One of the most exciting
games ever played in Cincinnati came in 1940 when the Reds won the World
Championship at Crosley Field by beating the Detroit Tigers, 2-1, in the
Detroit took a 3-2 lead in
the Series, winning the fifth game, 8-0, behind the three-single
pitching of Bobo Newsom. The Reds evened the count in Game No. 6 when
Bucky Walters pitched a shutout and hit a home run in a 4-0 Cincinnati
Those two games set the stage
for the climactic seventh. A standing-room-only crowd of 26,854 jammed
into cozy Crosley Field.
It was a classic mound
matchup. Newsom, pitching with only a
day's rest, faced Paul Derringer, the Reds right-hander who had won 20
games during the regular season. The two had been the starters in Game
No.1, a 7-2 decision by Detroit.
Detroit jumped on top with a
run in the third inning. Billy Sullivan, the Tiger catcher, singled and
went to second on a sacrifice bunt by Newsom. Sullivan scored moments
later when third baseman Billy Werber overthrew first base after
fielding Charlie Gehringer's hot smash.
Newsom pitched shutout ball
for six innings before the Reds could muster anything. In the seventh
the Reds got their chance.
First baseman Frank
McCormick, the National League's Most Valuable Player with a .309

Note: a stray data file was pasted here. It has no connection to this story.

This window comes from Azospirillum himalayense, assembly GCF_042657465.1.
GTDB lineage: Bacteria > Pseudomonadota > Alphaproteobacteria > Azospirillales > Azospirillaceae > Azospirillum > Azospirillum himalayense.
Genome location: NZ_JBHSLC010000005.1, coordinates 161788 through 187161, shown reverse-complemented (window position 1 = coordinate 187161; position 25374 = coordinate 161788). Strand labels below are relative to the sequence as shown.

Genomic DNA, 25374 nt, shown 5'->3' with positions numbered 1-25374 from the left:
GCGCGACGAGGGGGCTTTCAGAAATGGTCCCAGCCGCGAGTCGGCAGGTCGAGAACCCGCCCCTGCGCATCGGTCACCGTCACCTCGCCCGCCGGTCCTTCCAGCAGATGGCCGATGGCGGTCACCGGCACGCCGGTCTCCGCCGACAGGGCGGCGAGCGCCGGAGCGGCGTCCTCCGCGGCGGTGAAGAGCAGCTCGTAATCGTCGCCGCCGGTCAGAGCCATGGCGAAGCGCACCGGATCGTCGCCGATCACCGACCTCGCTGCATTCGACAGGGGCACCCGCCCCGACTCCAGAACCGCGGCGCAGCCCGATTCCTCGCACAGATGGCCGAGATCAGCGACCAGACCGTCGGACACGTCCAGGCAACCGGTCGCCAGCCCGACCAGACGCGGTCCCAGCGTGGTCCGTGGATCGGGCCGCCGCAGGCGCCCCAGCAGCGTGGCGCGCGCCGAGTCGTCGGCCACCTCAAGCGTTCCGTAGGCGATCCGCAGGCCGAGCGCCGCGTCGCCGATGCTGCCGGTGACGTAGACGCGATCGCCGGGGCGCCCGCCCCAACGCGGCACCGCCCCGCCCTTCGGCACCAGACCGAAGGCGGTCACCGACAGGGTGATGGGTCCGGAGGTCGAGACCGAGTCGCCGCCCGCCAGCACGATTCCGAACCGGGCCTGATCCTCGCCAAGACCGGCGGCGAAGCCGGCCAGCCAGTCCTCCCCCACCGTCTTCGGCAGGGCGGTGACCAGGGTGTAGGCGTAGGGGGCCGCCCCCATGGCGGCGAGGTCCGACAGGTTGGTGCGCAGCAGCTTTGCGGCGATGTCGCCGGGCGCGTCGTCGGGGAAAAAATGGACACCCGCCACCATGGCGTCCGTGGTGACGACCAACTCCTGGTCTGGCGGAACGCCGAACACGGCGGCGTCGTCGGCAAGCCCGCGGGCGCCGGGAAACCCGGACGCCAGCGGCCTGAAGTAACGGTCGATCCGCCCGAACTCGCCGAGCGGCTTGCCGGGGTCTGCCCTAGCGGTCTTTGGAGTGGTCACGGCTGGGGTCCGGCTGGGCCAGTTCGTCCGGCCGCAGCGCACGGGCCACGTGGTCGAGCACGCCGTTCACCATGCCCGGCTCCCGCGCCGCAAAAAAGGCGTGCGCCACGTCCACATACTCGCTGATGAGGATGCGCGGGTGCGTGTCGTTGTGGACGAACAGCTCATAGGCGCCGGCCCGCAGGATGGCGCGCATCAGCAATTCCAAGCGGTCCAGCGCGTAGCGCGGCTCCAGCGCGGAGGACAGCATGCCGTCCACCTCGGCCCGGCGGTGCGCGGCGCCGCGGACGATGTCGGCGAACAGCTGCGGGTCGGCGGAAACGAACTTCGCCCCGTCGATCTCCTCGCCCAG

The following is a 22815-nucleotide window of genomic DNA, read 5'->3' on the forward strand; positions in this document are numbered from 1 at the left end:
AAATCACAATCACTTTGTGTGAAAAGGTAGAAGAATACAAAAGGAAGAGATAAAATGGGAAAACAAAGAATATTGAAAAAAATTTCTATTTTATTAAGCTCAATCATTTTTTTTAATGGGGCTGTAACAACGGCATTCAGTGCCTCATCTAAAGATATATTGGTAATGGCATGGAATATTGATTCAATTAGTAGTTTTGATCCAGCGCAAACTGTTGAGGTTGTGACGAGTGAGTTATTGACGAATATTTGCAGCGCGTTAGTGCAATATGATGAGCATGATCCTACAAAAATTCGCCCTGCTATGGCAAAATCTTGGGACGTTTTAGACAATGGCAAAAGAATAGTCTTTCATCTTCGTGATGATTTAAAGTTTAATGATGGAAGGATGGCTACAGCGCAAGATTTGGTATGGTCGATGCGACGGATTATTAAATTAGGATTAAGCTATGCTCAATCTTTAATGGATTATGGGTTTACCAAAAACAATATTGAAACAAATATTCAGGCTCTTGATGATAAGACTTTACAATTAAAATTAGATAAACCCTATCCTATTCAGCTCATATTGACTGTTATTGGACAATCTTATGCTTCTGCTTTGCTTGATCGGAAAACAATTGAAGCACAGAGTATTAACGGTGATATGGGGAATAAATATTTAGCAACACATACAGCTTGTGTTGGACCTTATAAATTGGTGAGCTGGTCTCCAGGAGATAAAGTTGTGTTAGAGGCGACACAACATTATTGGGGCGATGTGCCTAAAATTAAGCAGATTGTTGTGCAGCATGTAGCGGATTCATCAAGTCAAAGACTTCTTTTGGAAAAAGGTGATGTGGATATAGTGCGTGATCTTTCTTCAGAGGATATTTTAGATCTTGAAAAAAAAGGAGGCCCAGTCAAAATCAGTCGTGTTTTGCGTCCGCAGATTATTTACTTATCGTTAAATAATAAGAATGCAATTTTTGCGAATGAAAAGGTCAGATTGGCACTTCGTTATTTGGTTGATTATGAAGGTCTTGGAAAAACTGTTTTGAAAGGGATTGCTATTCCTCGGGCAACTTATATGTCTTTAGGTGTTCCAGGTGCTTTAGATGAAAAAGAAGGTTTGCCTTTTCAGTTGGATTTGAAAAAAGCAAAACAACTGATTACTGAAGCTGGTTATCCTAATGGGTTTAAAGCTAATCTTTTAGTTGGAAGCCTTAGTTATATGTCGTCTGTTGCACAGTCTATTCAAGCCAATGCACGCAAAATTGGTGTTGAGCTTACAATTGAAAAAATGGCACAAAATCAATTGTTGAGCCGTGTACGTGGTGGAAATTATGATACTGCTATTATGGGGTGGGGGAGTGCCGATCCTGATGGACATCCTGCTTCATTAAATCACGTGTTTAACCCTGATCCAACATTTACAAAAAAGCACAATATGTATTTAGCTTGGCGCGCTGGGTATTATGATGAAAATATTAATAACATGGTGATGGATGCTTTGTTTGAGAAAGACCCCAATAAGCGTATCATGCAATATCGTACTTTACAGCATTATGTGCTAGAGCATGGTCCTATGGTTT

batting average and a league-leading 44 doubles, drilled his specialty,
a double, against the left-field fence to lead off the seventh.
Jimmy Ripple, the left
fielder who was acquired midway
through the season from Brooklyn and batted .307, followed McCormick to
the plate. Ripple sent a long drive to the right-center-field power
alley. It looked as though
Detroit right fielder Bruce Campbell would catch the ball.
Fearing the catch, McCormick
held at second, but, as the ball fell, he headed for home. The Tigers
would have had a play at the plate, but shortstop Dick
Bartell held Campbell's throw. McCormick scored standing up to tie the
game. And Ripple slid into second.
Ripple went to third when
catcher Jimmie Wilson sacrificed. That brought a limping Ernie Lombardi
out of the dugout to pinch-hit for Eddie Joost, the second baseman.
Lombardi was intentionally walked and shortstop Billy Meyers came to
Meyers had walked out on the
team earlier in the season because of "personal problems." In Game No.7
he had no problems. He worked the count to three balls and one strike
and then delivered the winning run across the plate.
Meyers hit a long fly ball to
center field. Ripple tagged
at third base. After Barney McCosky caught the ball for the Tigers,
Rippleraced home with the go-ahead
Derringer took over, retiring
the final six Detroit batters, and Cincinnati won the World Championship.
The Reds were quite adept at
winning games in this fashion. During the regular season Cincinnati had
won 41 games by a one-run margin and lost only 17. It was a case of
almost everyone in the lineup contributing something, a hallmark of the
team all season long.
The city of Cincinnati celebrated its World
Championship in grand fashion. Automobiles were not allowed to enter the
downtown area and crowds spilled into the streets. It was a wild night
of celebrating. A streetcar was dismantled. For the most part, however,
Cincinnati celebrated with class, savoring its first championship in 21 years. It
would be 35 long years before the city would know such a feeling again.